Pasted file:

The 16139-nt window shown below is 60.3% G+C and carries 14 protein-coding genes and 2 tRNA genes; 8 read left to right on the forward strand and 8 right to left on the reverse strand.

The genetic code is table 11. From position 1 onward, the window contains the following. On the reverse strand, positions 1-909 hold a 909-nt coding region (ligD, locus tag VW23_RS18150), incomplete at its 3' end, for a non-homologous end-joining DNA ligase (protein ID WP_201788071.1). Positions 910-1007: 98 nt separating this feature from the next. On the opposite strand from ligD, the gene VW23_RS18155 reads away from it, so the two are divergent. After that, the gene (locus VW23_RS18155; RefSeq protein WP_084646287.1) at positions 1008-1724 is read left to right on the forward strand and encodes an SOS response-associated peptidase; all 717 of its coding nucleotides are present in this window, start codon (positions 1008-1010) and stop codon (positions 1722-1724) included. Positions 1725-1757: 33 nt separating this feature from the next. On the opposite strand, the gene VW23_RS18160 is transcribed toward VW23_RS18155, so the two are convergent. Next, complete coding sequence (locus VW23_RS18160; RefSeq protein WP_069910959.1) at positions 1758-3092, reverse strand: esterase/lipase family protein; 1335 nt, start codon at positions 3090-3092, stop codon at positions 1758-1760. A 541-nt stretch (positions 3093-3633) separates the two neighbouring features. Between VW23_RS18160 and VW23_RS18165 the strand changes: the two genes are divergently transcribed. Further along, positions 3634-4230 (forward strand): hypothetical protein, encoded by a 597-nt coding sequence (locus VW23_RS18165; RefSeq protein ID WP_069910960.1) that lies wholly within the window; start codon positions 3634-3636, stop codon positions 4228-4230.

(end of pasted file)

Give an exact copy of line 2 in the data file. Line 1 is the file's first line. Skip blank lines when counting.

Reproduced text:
The genetic code is table 11. From position 1 onward, the window contains the following. On the reverse strand, positions 1-909 hold a 909-nt coding region (ligD, locus tag VW23_RS18150), incomplete at its 3' end, for a non-homologous end-joining DNA ligase (protein ID WP_201788071.1). Positions 910-1007: 98 nt separating this feature from the next. On the opposite strand from ligD, the gene VW23_RS18155 reads away from it, so the two are divergent. After that, the gene (locus VW23_RS18155; RefSeq protein WP_084646287.1) at positions 1008-1724 is read left to right on the forward strand and encodes an SOS response-associated peptidase; all 717 of its coding nucleotides are present in this window, start codon (positions 1008-1010) and stop codon (positions 1722-1724) included. Positions 1725-1757: 33 nt separating this feature from the next. On the opposite strand, the gene VW23_RS18160 is transcribed toward VW23_RS18155, so the two are convergent. Next, complete coding sequence (locus VW23_RS18160; RefSeq protein WP_069910959.1) at positions 1758-3092, reverse strand: esterase/lipase family protein; 1335 nt, start codon at positions 3090-3092, stop codon at positions 1758-1760. A 541-nt stretch (positions 3093-3633) separates the two neighbouring features. Between VW23_RS18160 and VW23_RS18165 the strand changes: the two genes are divergently transcribed. Further along, positions 3634-4230 (forward strand): hypothetical protein, encoded by a 597-nt coding sequence (locus VW23_RS18165; RefSeq protein ID WP_069910960.1) that lies wholly within the window; start codon positions 3634-3636, stop codon positions 4228-4230.